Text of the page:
Doing due diligence when searching for solid employees can result in an exceptional team who can help your business succeed.
By Sandy Blalock • ARA Executive Director
Finding employees often starts, not with a job posting or a help wanted ad, but with making sure people will understand your business. Think about what your business culture has to offer employees because that will be your message. Not sure how to answer that? Ask your employees why they work for you and what they enjoy most about working for you. Your company culture is the answer to the question, “Why would someone want to be part of my team?”
So, before you hang that sign in the window, take a few minutes and craft your business identity. When you’ve done that, be sure to convey that culture in whatever method you choose to find employees for your business.
Some methods that have been successfully used are job board websites, maybe one managed by the state unemployment office. It may seem old-fashioned, but they still are the go-to sources for both employees and businesses. Keep in mind that posting an ad, no matter where, can quickly (hopefully) bring in many responses so I would recommend setting up a separate email account just for this purpose. Also be sure to not list your phone number.
Another more unique way to find employees includes taking a page from your nearby college, tech school or university playbook and organize a career day. This will give potential candidates an opportunity to visit your business, talk with your team and experience your company culture, along with learning about the potential careers your business may offer. If hosting at your facility does not appeal to you then look at ways to partner with other businesses. I have seen many communities organizing career days so jump at the opportunity to be part of one of those programs.
Remember, your local community college or university also often has career centers with dedicated staff to help their students find jobs near graduation time. In many instances, the career center will have its own job board and email distribution list for promoting employment opportunities that might appeal to its alumni. Getting your job included in this resource is a powerful way to reach a large number of individuals quickly and, often, without cost. They may even host an annual career fair.
Another idea might be asking your customers for potential leads. Include a referral form, which includes an area for a name, phone number and/or email address, on the bottom of your receipts.
Look to current employees – maybe post the job listing on your employee bulletin board. They understand your business and culture so take full advantage of this, first and foremost. Not only is there the potential that you have an employee who can fill an opening, but they can also spread the news that their company has job openings.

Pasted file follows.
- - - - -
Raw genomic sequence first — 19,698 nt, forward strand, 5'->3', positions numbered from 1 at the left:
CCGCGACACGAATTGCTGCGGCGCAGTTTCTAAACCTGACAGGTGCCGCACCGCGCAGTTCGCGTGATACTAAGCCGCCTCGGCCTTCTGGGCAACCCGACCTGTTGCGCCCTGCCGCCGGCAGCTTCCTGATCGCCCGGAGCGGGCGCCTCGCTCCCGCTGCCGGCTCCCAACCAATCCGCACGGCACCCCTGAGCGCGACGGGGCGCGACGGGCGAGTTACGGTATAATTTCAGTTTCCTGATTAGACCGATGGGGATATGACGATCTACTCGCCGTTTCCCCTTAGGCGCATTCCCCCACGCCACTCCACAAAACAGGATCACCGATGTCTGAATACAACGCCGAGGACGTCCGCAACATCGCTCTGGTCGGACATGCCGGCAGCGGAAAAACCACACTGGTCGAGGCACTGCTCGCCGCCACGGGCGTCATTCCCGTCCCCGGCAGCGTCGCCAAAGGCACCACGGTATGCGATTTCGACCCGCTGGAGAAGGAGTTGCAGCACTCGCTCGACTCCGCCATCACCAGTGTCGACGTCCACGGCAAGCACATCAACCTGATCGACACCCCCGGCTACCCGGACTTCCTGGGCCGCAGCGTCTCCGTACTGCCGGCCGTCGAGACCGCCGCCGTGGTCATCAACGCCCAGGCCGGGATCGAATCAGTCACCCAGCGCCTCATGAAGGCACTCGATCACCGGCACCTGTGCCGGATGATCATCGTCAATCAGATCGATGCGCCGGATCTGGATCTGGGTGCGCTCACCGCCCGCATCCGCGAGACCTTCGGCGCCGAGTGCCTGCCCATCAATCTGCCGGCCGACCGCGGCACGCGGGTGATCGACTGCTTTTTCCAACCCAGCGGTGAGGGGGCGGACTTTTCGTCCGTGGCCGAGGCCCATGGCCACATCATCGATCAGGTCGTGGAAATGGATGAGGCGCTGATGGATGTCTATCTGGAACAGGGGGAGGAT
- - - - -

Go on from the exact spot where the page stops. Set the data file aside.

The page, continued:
The best thing about any method you will use to finding employees is that you don’t have to constrain yourself to just one. Try two, three, or all to find out what works best for your business. If posting flyers didn’t bring you viable candidates but you saw some success with Craigslist, then maybe next time start with Craigslist.
Whether you’re trying to find employees or manage the ones you’ve got, it takes organization. And, to conduct a new employee search simply boils down to scheduling. Don’t wait for a free moment that never comes. Find the right tools and carve time out of your busy day to sit down and focus on perfecting your employee search.
Since you will most likely always be looking for new talent, create a “careers” page on your company’s website. Even if you currently don’t need someone in a specific role, it’s a good idea to keep job postings on your site. If someone is interested enough to look up your company and find the job posting, you know they are already one step ahead of the game when it comes to being a player. Plus, it can turn up in the search results if someone is actively looking for jobs online.
Regardless of what channel you use to find employees, always be on the lookout for “great” rather than “experienced.” As a business owner, you may be operating with the belief that experience trumps everything. Unfortunately, I believe many have found this not to be true and may not be the best fit for your business. So, find great people and give them the experience they need to succeed. We as an industry have a lot to offer in the way of careers so let’s all look to hire “great” people and take this industry into the future.
Reach Sandy Blalock at firstname.lastname@example.org. Share your thoughts pertaining to the advancement of professional automotive recycling. Your letter could be published in an upcoming issue.